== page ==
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Concerns raised over plans to build test track at Battle of Bosworth Field site

The planning application is due to be discussed at a meeting on Tuesday.

Enthusiasts re enact battle of Bosworth during the Bosworth Anniversary Event at Bosworth Heritage Centre, Market Bosworth.
Enthusiasts re enact battle of Bosworth during the Bosworth Anniversary Event at Bosworth Heritage Centre, Market Bosworth.

Historians have raised concerns about proposed plans to build a driverless car testing facility over the site of the Battle of Bosworth Field.

Japanese-owned automotive specialists Horiba Mira has launched an application to build the £26 million 1.2 million square foot test-track, which is set to be discussed on Tuesday.

The company wants to test cars at speeds reaching 155mph on the site where Richard III was defeated by Henry Tudor in 1485.

Hinckley and Bosworth Borough Council has been advised to approve the application at the meeting.

Historians have said the plans would have a “direct physical impact”, and would alter the “rural character of part of the battlefield”.

More than 4,000 people have signed an online petition to try and prevent the council from approving the plans.

Although it has made no formal objections to the proposals, Historic England wrote a letter to the council, which said: “The Battle of Bosworth was one of the most pivotal battles in English history and continues to receive considerable public interest.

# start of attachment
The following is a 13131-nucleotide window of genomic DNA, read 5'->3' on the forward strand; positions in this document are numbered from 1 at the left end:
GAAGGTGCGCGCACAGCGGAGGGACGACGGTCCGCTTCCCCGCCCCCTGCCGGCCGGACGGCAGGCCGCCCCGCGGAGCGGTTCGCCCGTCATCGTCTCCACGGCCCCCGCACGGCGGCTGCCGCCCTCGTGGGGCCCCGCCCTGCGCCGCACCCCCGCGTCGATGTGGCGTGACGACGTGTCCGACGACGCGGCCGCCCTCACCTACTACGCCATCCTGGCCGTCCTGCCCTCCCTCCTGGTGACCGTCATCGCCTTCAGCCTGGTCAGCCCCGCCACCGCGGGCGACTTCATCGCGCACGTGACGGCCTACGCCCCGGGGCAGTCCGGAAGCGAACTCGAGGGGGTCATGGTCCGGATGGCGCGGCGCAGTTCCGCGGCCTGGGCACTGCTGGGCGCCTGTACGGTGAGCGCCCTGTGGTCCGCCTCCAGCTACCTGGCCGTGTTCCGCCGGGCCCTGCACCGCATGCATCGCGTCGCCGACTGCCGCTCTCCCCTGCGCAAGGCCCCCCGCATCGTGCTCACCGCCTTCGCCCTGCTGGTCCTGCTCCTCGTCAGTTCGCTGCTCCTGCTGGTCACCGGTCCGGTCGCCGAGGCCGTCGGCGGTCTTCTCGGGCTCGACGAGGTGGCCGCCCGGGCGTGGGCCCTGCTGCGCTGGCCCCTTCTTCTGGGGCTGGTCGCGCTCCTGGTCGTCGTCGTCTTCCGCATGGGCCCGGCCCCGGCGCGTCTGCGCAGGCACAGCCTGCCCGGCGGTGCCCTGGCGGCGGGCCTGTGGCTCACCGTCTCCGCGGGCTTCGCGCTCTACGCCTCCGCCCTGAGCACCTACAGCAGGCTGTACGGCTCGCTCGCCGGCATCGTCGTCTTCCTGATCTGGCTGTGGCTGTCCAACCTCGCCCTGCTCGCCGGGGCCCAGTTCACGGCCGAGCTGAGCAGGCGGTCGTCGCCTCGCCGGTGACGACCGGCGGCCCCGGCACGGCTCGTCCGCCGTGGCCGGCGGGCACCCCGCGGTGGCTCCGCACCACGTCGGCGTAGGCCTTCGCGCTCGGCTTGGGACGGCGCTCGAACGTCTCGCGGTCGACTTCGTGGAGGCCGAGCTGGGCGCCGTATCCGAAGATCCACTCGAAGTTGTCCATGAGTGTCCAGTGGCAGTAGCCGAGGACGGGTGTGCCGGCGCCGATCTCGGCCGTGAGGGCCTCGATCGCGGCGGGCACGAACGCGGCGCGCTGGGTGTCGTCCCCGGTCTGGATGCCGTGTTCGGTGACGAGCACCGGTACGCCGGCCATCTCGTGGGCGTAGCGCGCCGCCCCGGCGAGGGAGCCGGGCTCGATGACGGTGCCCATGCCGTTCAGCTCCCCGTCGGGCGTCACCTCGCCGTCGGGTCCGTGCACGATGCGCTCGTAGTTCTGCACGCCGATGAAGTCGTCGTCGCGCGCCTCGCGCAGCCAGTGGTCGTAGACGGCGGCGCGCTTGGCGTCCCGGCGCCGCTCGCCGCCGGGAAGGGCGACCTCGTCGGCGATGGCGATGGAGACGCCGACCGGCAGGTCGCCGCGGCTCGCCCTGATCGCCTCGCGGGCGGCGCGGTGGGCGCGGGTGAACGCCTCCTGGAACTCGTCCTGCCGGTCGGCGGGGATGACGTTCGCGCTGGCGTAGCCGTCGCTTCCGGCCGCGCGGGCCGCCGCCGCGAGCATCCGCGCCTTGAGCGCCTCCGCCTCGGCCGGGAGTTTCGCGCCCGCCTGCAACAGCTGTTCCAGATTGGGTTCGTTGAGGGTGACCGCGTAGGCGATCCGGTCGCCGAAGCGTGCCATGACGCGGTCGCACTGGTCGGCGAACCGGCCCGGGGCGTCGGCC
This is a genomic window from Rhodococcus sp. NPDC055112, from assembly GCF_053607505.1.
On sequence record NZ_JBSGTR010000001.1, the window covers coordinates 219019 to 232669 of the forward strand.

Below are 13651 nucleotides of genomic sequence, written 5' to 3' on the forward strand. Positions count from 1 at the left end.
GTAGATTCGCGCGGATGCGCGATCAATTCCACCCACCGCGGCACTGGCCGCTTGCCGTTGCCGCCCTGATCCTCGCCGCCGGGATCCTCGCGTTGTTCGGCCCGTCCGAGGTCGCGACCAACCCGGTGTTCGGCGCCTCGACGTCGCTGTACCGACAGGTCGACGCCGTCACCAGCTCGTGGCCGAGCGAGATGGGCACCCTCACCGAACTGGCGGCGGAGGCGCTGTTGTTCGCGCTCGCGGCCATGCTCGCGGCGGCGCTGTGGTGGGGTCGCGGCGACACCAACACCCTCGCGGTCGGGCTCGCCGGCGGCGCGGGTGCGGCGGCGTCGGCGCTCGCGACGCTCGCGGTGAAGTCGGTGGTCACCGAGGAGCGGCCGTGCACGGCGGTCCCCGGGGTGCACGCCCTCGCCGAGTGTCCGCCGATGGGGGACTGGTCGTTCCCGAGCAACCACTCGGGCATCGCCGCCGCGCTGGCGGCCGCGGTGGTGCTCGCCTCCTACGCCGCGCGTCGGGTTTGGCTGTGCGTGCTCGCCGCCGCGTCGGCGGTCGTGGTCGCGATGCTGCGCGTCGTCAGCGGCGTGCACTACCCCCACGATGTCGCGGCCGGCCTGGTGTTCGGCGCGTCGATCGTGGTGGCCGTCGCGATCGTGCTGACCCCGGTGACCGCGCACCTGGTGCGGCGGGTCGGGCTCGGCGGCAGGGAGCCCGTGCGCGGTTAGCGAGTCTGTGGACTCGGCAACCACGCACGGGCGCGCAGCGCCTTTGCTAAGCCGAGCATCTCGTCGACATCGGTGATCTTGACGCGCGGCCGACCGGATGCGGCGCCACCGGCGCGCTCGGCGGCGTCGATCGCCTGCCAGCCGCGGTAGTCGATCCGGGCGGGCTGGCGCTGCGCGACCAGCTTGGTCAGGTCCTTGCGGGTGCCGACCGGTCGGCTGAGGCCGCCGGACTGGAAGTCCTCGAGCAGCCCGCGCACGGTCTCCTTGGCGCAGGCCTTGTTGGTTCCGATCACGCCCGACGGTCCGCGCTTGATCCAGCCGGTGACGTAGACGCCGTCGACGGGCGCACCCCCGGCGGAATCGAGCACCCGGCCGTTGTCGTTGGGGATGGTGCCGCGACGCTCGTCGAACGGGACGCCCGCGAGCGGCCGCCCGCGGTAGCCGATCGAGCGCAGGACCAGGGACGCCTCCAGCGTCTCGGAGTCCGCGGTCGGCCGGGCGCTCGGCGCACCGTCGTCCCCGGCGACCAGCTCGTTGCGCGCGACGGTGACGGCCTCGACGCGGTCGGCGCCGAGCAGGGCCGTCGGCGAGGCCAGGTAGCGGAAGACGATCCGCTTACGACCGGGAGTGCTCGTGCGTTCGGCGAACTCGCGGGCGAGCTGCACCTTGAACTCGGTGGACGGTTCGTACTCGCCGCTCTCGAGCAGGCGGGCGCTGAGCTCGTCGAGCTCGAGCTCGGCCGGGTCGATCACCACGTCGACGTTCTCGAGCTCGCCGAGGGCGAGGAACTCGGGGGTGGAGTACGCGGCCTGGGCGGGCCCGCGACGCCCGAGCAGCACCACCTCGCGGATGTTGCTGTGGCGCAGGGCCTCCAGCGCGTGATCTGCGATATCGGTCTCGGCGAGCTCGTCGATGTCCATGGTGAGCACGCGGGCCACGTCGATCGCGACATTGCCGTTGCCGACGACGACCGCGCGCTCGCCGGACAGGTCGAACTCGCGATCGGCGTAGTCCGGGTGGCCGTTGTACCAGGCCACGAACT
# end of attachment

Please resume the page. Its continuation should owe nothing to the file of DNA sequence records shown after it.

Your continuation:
“The development proposal is a substantial structure, and would have a direct physical impact and an indirect impact through altering the rural character of part of the battlefield.

“The construction of a CAV testing track, control tower, storage building, ground works, landscaping and associated infrastructure would impact both the topographic integrity and archaeological potential of the battlefield.”

A spokesman for the Battlefield Trust said: “The Trust recognises the constraints imposed by current national planning guidance for heritage assessments, but would argue that battlefields represent a special case which has not been fully considered by this guidance; the whole battlefield constitutes a single heritage asset and should be treated as such.

“The negative impact of the development on battlefield tourism does not seem to have been fully factored into the public benefit assessment and the Trust urges that this should be undertaken in advance of any decision being made.

“The Trust therefore objects strongly to this application and has asked the Hinckley and Bosworth Borough Council Planning Committee to reject it.”

Horiba Mira declined to comment on the application until the conclusion of the planning meeting.

Press Association

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